If you live in an area with deer, you may wonder if these animals will eat your hibiscus plants. Join us as we cover whether or not hibiscus are deer resistant.
Are Hibiscus Plants Resistant to Deer?
Unfortunately, hibiscus plants are not considered resistant to deer. Although the plants are not deer magnets, they are not immune to deer damage.
In general, deer will not seek out hibiscus plants. However, if other plants are sparse, they may feed on hibiscus leaves and shoots.
Hibiscus plants may be especially susceptible to deer during the early spring. During this time, vegetation can be hard to find, so deer may munch on whatever they can find.
Are All Types of Hibiscus Equally Susceptible to Deer?
While all types of hibiscus are members of the same genus, it’s important to remember that each plant is a unique species. That means some kinds of hibiscus may appeal more to deer than others.
According to Rutgers University, Rose of Sharon (Hibiscus syriacus) is seldom severely damaged by deer. However, the native rose mallow (Hibiscus moscheutos) is occasionally severely damaged by deer.
These varying ratings underscore how not all hibiscus are equally susceptible to deer. In general, hardy hibiscus plants are often more attractive to deer than tropical hibiscus plants.
How Can I Protect My Hibiscus Plants from Deer?
If you see deer eating your hibiscus plants, it’s best to take action ASAP. If you continue to allow the deer to eat the plants, they can become demolished.
And if you live in an area with a large deer population, you may want to take preventative measures to keep deer away from your hibiscus.
When it comes time to protect your plants, you can choose from the following options.
The best way to keep deer away from your hibiscus plants is to physically prevent them from reaching the plants. If the deer can’t access your hibiscus, they can’t eat them!
A fence is one way to keep deer away from your hibiscus plants. However, before you build a fence, remember that deer can jump quite high!
You’ll need an eight-foot-tall fence to keep deer away from your plants.
Since fences can be difficult and expensive to build, you may want to consider other options.
Oftentimes, you may only be worried about deer damage in the early spring when plants are small. If true, you can protect your plants using a chicken wire or wire mesh cage.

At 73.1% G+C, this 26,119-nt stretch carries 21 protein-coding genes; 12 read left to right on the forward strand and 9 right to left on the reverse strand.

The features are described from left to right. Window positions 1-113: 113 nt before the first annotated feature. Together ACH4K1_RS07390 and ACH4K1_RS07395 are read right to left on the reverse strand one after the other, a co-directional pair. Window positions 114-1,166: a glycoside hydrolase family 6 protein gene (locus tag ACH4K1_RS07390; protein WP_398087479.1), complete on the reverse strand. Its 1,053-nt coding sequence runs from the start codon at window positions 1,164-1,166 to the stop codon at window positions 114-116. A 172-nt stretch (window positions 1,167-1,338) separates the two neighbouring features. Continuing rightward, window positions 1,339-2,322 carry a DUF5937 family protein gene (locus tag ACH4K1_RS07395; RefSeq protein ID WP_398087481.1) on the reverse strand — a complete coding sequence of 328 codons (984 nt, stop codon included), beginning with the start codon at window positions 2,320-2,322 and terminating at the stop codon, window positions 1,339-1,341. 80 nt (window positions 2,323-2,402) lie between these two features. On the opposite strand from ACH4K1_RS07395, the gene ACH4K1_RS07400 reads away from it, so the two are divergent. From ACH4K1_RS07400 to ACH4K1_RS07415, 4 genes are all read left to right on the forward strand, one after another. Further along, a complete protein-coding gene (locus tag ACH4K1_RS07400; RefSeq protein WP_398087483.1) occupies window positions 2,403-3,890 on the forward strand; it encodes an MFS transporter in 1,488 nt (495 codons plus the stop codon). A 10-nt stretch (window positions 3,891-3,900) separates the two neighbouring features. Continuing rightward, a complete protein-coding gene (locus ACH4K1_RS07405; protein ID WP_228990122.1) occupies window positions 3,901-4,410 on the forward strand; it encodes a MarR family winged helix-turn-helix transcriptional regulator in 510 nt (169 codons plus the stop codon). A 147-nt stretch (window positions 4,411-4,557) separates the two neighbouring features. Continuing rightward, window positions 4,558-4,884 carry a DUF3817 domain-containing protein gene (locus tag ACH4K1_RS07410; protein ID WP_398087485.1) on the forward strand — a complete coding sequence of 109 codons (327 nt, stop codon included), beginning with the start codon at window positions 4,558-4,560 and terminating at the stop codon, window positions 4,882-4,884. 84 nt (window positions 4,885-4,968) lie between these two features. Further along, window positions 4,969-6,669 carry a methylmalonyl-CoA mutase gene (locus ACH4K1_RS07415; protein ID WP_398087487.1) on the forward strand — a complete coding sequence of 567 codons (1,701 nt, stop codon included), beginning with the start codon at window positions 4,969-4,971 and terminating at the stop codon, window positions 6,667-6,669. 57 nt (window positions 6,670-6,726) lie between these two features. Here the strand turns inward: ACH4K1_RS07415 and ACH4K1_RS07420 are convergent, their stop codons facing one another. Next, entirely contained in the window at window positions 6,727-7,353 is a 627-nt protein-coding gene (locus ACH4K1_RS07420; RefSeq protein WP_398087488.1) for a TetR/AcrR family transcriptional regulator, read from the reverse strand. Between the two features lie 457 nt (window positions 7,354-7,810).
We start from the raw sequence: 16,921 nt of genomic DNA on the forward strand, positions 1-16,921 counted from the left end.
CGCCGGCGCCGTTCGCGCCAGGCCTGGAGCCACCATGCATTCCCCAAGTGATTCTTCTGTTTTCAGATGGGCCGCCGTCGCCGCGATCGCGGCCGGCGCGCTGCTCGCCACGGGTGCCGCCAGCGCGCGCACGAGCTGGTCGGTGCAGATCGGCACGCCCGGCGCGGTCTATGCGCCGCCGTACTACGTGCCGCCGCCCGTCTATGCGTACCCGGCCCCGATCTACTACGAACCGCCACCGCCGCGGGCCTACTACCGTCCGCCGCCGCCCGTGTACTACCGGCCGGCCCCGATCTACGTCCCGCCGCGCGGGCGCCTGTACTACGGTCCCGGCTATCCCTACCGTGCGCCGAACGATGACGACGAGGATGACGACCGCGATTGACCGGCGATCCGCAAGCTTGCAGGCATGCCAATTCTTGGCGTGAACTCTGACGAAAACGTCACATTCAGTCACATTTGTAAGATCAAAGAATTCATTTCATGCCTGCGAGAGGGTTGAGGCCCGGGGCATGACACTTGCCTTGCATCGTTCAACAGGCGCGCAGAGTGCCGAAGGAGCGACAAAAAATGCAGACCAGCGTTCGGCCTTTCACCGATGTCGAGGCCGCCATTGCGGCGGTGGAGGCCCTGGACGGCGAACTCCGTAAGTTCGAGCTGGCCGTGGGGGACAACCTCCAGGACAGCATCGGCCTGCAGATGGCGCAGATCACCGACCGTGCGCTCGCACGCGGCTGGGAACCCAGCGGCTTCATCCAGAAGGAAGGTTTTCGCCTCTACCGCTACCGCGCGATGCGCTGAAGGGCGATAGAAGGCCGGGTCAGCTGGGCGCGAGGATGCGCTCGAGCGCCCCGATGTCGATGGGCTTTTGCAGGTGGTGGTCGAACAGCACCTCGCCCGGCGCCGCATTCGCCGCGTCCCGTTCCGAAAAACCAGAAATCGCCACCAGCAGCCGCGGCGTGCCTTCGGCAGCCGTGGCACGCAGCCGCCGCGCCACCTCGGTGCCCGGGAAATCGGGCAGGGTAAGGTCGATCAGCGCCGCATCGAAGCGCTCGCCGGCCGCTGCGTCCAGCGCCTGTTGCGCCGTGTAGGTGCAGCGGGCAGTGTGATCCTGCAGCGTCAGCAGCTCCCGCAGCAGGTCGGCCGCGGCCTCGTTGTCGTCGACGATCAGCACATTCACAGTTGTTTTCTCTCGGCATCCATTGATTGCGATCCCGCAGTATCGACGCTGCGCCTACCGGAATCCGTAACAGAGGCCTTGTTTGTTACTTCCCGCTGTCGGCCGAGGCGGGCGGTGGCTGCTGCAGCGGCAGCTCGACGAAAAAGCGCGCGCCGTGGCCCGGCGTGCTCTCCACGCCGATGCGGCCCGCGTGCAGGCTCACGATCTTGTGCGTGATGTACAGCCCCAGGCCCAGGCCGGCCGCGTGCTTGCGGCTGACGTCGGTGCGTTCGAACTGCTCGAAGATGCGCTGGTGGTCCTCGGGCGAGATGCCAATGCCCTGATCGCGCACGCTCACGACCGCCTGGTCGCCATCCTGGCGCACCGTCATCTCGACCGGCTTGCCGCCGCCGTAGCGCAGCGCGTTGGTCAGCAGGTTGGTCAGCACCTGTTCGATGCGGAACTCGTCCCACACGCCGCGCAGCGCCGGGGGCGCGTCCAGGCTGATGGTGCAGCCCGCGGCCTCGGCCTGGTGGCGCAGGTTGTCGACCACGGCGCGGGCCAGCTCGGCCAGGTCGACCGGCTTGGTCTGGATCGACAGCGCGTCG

You can create your own cages or purchase a pre-assembled option.
Another way to keep deer away from your hibiscus is to use products designed to repel deer. If you’ve ever been part of gardening conversations, you may have heard people swear by deer repellents such as dog hair, hot sauce, and marigolds.
But what are the best deer repellents?
Deer Out is one product that thousands of people report works at keeping these pesky critters away from the garden. However, you will likely need to reapply the product every few days in order for it to remain effective.
Deer Resistant Alternatives to Hibiscus
While hibiscus isn’t necessarily one of the deer’s favorite plants, it is susceptible to deer damage. So, if you live in an area with a large deer population, you may want to consider deer-resistant plants.
If you’re looking for deer-resistant shrubs, consider the following options.
- Bayberry (Myrica pensylvanica)
- Fragrant sumac (Rhus aromatica)
- Arrowwood Viburnum (Viburnum dentatum)
- Devil’s Walking Stick (Aralia spinosa)
Frequently Asked Questions:
Will Deer Eat My Hibiscus Plant?
Hibiscus plants are considered moderately susceptible to deer damage. That means they’re not a deer’s first food choice, but deer will eat them if other food is scarce.
How Do I Keep Deer From Eating My Hibiscus?
You can cover your hibiscus plants with chicken wire to exclude deer or spray deer repellent on and around your plants. You can also provide deer with other food sources to persuade them to leave your hibiscus alone.
What does it mean when a plant is considered deer-resistant?
When a plant is considered deer-resistant, it means that it has qualities that make it unappealing to deer, and they are less likely to consume it.
Do all varieties of hibiscus have the same level of deer-resistance?
No, some varieties of hibiscus may be more deer-resistant than others. For example, the rose of Sharon (Hibiscus syriacus) is considered more deer-resistant than tropical hibiscus (Hibiscus rosa-sinensis).
Are there any other animals that may damage hibiscus plants?
Yes, other animals that may damage hibiscus plants include rabbits, squirrels, and groundhogs.
Can hibiscus plants attract deer if there are no other food sources available?
Yes, if there are no other food sources available, deer may still nibble on hibiscus plants even if they are considered deer-resistant.
How can I further protect my hibiscus plants from deer damage?
You can protect your hibiscus plants from deer damage by using deer repellents, fencing your garden, planting deer-resistant plants, or using motion-activated sprinklers.
Are Hibiscus Deer Resistant: Wrapping Up
While hibiscus plants are not considered deer resistant, they are not one of these animals’ favorite food sources. If you find deer eating your hibiscus, you can protect the plants with a wire cage or deer repellent.